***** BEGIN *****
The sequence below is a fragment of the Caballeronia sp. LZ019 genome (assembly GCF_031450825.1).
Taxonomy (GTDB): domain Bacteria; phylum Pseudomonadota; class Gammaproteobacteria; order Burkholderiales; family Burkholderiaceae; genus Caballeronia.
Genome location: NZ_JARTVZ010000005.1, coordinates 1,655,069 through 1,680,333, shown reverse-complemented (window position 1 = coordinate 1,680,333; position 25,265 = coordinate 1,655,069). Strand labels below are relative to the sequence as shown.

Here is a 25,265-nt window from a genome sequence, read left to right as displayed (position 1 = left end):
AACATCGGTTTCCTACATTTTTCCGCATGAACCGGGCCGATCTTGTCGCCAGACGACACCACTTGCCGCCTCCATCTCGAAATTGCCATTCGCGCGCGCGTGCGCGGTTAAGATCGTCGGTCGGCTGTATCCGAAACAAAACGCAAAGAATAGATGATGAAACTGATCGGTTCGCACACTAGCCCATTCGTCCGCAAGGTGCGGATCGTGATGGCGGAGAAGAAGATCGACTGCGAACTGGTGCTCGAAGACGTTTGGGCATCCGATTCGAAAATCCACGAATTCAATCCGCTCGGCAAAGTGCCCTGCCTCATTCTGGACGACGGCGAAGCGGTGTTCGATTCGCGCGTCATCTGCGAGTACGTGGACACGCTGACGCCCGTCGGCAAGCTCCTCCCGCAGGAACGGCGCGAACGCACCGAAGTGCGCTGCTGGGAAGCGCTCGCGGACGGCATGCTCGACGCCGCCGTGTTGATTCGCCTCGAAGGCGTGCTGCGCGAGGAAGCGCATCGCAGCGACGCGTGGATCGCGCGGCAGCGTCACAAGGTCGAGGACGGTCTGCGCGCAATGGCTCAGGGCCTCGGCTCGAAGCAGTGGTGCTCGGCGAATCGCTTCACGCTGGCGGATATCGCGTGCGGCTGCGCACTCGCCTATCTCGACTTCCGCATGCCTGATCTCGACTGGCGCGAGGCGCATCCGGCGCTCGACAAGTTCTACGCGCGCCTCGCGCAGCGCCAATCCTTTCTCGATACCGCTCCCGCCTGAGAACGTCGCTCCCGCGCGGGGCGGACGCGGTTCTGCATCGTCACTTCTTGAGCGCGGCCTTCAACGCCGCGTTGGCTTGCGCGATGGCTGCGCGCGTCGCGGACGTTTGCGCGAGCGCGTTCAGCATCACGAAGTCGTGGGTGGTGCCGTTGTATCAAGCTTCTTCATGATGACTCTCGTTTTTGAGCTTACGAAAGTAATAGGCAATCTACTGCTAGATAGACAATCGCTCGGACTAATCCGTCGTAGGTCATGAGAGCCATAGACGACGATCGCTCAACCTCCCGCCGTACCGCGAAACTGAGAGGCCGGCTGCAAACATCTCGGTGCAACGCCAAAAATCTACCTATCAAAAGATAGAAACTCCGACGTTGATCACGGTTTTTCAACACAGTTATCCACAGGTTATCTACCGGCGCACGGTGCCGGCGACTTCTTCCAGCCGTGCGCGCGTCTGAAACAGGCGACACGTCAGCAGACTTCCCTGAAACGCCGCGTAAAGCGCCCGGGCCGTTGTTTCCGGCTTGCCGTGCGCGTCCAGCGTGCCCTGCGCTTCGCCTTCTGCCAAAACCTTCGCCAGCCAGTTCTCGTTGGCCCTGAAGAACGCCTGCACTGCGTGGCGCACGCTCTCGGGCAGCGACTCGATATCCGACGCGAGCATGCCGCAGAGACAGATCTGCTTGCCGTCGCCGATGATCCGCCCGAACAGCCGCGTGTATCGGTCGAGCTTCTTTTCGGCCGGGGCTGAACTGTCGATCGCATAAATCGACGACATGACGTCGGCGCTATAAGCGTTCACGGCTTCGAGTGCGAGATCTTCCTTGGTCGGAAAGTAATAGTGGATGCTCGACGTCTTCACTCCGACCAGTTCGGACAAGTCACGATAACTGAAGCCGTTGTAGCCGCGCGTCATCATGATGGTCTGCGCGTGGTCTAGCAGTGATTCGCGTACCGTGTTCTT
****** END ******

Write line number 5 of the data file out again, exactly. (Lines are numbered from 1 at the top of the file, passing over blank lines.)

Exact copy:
AACATCGGTTTCCTACATTTTTCCGCATGAACCGGGCCGATCTTGTCGCCAGACGACACCACTTGCCGCCTCCATCTCGAAATTGCCATTCGCGCGCGCGTGCGCGGTTAAGATCGTCGGTCGGCTGTATCCGAAACAAAACGCAAAGAATAGATGATGAAACTGATCGGTTCGCACACTAGCCCATTCGTCCGCAAGGTGCGGATCGTGATGGCGGAGAAGAAGATCGACTGCGAACTGGTGCTCGAAGACGTTTGGGCATCCGATTCGAAAATCCACGAATTCAATCCGCTCGGCAAAGTGCCCTGCCTCATTCTGGACGACGGCGAAGCGGTGTTCGATTCGCGCGTCATCTGCGAGTACGTGGACACGCTGACGCCCGTCGGCAAGCTCCTCCCGCAGGAACGGCGCGAACGCACCGAAGTGCGCTGCTGGGAAGCGCTCGCGGACGGCATGCTCGACGCCGCCGTGTTGATTCGCCTCGAAGGCGTGCTGCGCGAGGAAGCGCATCGCAGCGACGCGTGGATCGCGCGGCAGCGTCACAAGGTCGAGGACGGTCTGCGCGCAATGGCTCAGGGCCTCGGCTCGAAGCAGTGGTGCTCGGCGAATCGCTTCACGCTGGCGGATATCGCGTGCGGCTGCGCACTCGCCTATCTCGACTTCCGCATGCCTGATCTCGACTGGCGCGAGGCGCATCCGGCGCTCGACAAGTTCTACGCGCGCCTCGCGCAGCGCCAATCCTTTCTCGATACCGCTCCCGCCTGAGAACGTCGCTCCCGCGCGGGGCGGACGCGGTTCTGCATCGTCACTTCTTGAGCGCGGCCTTCAACGCCGCGTTGGCTTGCGCGATGGCTGCGCGCGTCGCGGACGTTTGCGCGAGCGCGTTCAGCATCACGAAGTCGTGGGTGGTGCCGTTGTATCAAGCTTCTTCATGATGACTCTCGTTTTTGAGCTTACGAAAGTAATAGGCAATCTACTGCTAGATAGACAATCGCTCGGACTAATCCGTCGTAGGTCATGAGAGCCATAGACGACGATCGCTCAACCTCCCGCCGTACCGCGAAACTGAGAGGCCGGCTGCAAACATCTCGGTGCAACGCCAAAAATCTACCTATCAAAAGATAGAAACTCCGACGTTGATCACGGTTTTTCAACACAGTTATCCACAGGTTATCTACCGGCGCACGGTGCCGGCGACTTCTTCCAGCCGTGCGCGCGTCTGAAACAGGCGACACGTCAGCAGACTTCCCTGAAACGCCGCGTAAAGCGCCCGGGCCGTTGTTTCCGGCTTGCCGTGCGCGTCCAGCGTGCCCTGCGCTTCGCCTTCTGCCAAAACCTTCGCCAGCCAGTTCTCGTTGGCCCTGAAGAACGCCTGCACTGCGTGGCGCACGCTCTCGGGCAGCGACTCGATATCCGACGCGAGCATGCCGCAGAGACAGATCTGCTTGCCGTCGCCGATGATCCGCCCGAACAGCCGCGTGTATCGGTCGAGCTTCTTTTCGGCCGGGGCTGAACTGTCGATCGCATAAATCGACGACATGACGTCGGCGCTATAAGCGTTCACGGCTTCGAGTGCGAGATCTTCCTTGGTCGGAAAGTAATAGTGGATGCTCGACGTCTTCACTCCGACCAGTTCGGACAAGTCACGATAACTGAAGCCGTTGTAGCCGCGCGTCATCATGATGGTCTGCGCGTGGTCTAGCAGTGATTCGCGTACCGTGTTCTT